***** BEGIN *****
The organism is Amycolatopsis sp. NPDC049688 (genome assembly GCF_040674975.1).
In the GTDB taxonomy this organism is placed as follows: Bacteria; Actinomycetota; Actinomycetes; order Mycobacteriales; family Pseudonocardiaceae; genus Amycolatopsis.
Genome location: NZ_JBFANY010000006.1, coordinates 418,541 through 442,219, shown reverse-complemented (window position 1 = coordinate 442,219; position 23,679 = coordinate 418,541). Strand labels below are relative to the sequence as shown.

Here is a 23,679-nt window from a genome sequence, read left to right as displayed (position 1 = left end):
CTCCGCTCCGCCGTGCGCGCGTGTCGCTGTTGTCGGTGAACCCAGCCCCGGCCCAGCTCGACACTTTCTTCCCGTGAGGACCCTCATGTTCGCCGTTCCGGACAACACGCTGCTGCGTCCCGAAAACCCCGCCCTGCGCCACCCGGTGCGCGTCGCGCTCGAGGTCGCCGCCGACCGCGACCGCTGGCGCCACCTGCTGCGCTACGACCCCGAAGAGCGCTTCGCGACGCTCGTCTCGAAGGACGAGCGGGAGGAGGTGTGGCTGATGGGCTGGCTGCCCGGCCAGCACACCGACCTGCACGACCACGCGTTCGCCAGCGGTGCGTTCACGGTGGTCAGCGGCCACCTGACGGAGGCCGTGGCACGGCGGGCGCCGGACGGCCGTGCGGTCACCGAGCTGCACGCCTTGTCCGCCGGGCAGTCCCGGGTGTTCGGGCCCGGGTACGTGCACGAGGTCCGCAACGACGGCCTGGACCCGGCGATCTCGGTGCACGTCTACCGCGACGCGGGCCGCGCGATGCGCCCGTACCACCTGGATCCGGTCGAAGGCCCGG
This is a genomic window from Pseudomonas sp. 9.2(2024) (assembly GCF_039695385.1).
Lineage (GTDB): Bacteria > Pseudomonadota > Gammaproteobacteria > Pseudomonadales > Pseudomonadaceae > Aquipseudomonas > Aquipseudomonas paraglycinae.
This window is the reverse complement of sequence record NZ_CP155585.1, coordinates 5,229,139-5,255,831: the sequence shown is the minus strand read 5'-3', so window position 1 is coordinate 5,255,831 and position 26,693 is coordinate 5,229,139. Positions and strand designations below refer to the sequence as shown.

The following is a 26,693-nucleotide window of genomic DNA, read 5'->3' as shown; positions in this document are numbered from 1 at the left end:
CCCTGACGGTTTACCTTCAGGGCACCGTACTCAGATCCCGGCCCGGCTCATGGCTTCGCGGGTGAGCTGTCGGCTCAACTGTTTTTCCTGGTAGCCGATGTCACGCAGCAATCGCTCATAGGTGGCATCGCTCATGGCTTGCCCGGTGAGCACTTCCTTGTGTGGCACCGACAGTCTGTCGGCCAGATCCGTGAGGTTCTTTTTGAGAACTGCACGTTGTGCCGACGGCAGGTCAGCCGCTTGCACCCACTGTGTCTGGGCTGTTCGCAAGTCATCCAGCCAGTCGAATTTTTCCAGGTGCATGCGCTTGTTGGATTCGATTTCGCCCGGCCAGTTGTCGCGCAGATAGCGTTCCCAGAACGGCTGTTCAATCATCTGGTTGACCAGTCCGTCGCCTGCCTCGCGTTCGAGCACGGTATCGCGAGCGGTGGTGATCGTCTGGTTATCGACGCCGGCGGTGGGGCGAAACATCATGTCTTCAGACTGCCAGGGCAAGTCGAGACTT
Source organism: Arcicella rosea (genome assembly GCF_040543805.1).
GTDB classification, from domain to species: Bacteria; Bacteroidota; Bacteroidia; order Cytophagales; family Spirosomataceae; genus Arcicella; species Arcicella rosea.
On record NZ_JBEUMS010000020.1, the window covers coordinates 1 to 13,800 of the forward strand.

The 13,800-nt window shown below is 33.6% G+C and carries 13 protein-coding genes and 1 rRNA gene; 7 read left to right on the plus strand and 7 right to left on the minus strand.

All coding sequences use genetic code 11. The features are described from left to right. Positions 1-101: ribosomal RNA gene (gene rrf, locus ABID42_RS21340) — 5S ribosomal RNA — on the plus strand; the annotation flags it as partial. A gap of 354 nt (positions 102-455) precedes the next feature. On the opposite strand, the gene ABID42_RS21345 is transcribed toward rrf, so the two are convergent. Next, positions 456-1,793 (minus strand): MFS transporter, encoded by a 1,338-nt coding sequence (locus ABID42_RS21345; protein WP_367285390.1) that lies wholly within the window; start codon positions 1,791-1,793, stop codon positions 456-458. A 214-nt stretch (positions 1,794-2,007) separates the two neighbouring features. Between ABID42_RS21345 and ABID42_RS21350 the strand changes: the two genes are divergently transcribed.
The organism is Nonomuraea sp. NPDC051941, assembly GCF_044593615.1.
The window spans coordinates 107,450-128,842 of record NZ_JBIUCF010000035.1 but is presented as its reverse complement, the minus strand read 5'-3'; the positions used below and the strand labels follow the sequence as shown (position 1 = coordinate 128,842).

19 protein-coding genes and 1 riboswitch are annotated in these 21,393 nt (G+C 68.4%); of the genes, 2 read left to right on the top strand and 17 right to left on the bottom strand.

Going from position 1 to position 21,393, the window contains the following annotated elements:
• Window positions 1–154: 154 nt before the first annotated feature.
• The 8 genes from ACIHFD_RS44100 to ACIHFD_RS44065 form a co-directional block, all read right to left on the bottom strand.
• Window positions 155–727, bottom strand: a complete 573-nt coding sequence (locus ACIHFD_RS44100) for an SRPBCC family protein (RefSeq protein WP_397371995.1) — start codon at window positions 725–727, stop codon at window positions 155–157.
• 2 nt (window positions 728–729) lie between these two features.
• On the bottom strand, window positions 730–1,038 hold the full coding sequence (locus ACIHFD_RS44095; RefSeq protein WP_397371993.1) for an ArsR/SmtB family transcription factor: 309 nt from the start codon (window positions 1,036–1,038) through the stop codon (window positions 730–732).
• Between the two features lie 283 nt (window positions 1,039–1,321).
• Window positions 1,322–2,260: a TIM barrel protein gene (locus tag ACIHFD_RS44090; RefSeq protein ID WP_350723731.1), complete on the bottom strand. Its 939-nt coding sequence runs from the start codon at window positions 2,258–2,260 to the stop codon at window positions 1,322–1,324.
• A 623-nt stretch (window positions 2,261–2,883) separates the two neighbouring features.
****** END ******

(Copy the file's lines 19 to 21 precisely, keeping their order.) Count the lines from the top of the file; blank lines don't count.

Going from position 1 to position 21,393, the window contains the following annotated elements:
• Window positions 1–154: 154 nt before the first annotated feature.
• The 8 genes from ACIHFD_RS44100 to ACIHFD_RS44065 form a co-directional block, all read right to left on the bottom strand.